Still, a wide variety of creative and successful people have either publicly disclosed or been widely considered as neurodiverse. Business leaders include people like Bill Gates and Elon Musk, as well as historical figures like Charles Darwin and Albert Einstein.

Given the upside associated with minds like these, many companies have made a concerted effort to recruit neurodiverse employees. The list of companies that have received attention for their open policy in this direction include SAP, Dell, Goldman Sachs, and Microsoft, among many other big names across varying industries.

These firms can reap big rewards from these efforts. One study conducted in Australia suggested that teams that include neurodiverse members see a 30% improvement in productivity compared to those that don't. As such, your small business should consider following the example of some of the world's most high-profile companies and open your doors to these potentially amazing team members.

One study conducted in Australia suggested that teams that include neurodiverse members see a 30% improvement in productivity compared to those that don't.

Getting the most out of neurodiverse hiring

You probably already have diversity programs in place. However, it's important to realize that this commitment to inclusion should have a broad definition. This includes reaching out to neurodiverse candidates. With that in mind, here are some ways to get the most out of this process:

Communicate Your Intentions

The widespread prejudice that neurodiverse workers face can make them reluctant to apply for jobs. Assuming employers will look past them, they get shy about pursuing certain opportunities. To break through this barrier, make it clear that you have an inclusive hiring process.

State your intention to build a heterogeneous workforce, including neurodiverse team members. Post job descriptions on websites focused on neurodiverse communities, like those centered on conditions like autism. At the same time, use social media and your website to underline your commitment to inclusive recruiting.

Consider Team Dynamics

Neurodiverse workers sometimes face challenges with communication and collaboration. Some conditions come with stumbling blocks related to social interaction.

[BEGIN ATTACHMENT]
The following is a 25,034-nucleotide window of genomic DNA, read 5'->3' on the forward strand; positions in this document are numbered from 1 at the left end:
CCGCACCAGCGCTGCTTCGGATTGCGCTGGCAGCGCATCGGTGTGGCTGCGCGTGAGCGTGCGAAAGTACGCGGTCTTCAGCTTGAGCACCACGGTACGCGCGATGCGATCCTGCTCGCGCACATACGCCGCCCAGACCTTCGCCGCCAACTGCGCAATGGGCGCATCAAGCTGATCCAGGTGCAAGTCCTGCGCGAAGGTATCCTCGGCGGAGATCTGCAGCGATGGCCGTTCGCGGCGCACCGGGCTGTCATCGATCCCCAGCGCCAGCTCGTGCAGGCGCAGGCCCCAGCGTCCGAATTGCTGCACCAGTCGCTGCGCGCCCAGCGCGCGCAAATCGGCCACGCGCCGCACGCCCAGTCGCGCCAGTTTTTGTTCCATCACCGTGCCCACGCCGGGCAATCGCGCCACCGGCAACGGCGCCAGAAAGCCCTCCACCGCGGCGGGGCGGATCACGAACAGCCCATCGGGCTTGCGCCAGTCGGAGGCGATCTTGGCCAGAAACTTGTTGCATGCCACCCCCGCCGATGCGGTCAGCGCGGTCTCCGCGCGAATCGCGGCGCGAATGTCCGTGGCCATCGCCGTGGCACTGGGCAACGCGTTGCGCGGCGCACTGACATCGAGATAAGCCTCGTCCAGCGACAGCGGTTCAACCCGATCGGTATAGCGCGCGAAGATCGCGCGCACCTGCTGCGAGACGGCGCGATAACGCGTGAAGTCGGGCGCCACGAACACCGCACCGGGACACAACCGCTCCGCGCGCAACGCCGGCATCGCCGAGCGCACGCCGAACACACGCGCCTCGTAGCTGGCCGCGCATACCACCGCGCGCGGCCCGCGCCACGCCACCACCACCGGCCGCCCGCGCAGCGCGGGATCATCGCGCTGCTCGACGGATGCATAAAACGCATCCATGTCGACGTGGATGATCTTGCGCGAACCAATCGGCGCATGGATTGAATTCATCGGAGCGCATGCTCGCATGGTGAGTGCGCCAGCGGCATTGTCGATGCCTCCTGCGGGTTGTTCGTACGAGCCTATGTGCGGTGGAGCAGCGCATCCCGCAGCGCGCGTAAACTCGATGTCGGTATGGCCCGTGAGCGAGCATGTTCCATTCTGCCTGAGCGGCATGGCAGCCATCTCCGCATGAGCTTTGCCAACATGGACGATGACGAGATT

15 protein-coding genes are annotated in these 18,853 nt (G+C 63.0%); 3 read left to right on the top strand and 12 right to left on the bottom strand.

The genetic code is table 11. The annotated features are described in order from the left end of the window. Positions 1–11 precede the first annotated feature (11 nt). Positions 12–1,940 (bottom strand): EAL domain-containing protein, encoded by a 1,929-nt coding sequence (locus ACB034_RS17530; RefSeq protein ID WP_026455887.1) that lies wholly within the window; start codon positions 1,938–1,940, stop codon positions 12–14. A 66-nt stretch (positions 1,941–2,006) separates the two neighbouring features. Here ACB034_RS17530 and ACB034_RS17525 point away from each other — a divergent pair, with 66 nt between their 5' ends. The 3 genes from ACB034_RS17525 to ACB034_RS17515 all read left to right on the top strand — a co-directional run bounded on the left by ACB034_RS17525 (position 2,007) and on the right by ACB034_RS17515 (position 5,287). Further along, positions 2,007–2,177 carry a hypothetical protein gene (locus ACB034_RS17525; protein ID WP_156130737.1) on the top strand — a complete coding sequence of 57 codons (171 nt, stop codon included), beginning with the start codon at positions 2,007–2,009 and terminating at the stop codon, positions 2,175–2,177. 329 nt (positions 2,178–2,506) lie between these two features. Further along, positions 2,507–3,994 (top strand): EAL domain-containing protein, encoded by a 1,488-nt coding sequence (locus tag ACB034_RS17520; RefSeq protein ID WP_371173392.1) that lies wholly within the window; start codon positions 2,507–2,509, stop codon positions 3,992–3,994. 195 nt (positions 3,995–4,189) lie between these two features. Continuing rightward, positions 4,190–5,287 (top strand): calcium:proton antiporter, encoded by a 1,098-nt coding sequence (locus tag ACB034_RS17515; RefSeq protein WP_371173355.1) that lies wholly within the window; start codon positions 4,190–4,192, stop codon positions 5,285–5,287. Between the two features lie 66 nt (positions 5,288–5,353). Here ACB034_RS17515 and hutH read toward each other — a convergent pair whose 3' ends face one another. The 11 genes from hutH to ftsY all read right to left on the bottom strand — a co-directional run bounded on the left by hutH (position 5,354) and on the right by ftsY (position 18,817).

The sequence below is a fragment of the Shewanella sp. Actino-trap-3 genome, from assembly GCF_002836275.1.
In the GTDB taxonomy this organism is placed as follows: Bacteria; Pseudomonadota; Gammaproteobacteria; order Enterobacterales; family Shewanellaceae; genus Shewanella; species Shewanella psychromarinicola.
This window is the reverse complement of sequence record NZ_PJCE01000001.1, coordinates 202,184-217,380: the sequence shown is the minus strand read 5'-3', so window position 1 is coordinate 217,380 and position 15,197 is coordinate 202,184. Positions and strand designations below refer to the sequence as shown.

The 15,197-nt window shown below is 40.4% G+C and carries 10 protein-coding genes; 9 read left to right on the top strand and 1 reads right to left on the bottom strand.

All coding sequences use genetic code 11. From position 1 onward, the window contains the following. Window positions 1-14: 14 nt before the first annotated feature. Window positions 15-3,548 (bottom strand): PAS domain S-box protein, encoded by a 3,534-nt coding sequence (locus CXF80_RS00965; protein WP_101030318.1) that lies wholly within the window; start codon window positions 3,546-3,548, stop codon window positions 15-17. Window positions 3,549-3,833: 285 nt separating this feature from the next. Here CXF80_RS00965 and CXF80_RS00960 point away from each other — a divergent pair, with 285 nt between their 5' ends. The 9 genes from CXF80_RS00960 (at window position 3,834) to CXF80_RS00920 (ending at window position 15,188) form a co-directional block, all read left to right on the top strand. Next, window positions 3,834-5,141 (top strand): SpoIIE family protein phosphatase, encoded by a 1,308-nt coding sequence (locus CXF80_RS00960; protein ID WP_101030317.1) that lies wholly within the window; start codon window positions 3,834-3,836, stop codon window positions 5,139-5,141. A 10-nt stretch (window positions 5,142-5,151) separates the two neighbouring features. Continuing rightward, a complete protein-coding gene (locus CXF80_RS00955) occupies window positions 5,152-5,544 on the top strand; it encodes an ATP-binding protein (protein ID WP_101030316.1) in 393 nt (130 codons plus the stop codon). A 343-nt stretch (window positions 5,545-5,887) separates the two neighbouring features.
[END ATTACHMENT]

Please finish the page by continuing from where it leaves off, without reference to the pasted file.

As such, you might need targeted efforts specifically related to communication. Take the steps necessary to integrate your neurodiverse workforce into their teams. Work with the individuals involved to create as smooth a process as possible.

Make the Appropriate Accommodations

Experts recommend offering reasonable accommodations for workers with special needs, including those with neurodiversity concerns. These can include:

  • Work-from-home options
  • Flexible hours
  • Modified work environments
  • Targeted communication requirements

Treat Each Employee as an Individual

The lessons you learn by working with neurodiverse employees can carry over to your general HR policies. After all, everyone who contributes to your organization presents a special mix of strengths, weaknesses, and personality quirks.

Rather than trying to fit them into a preconceived rigid structure, approach each one as an individual. This way, you can maximize the value of each contributor

Enhance your team by embracing neurodiversity

More and more companies are hiring neurodivergent workers. They can bring a new wave of creativity, innovation, and productivity to your business. This community offers an under-utilized source of talent, letting you get the most out of your hiring effort. Use the information provided here to determine whether this hiring strategy is right for you.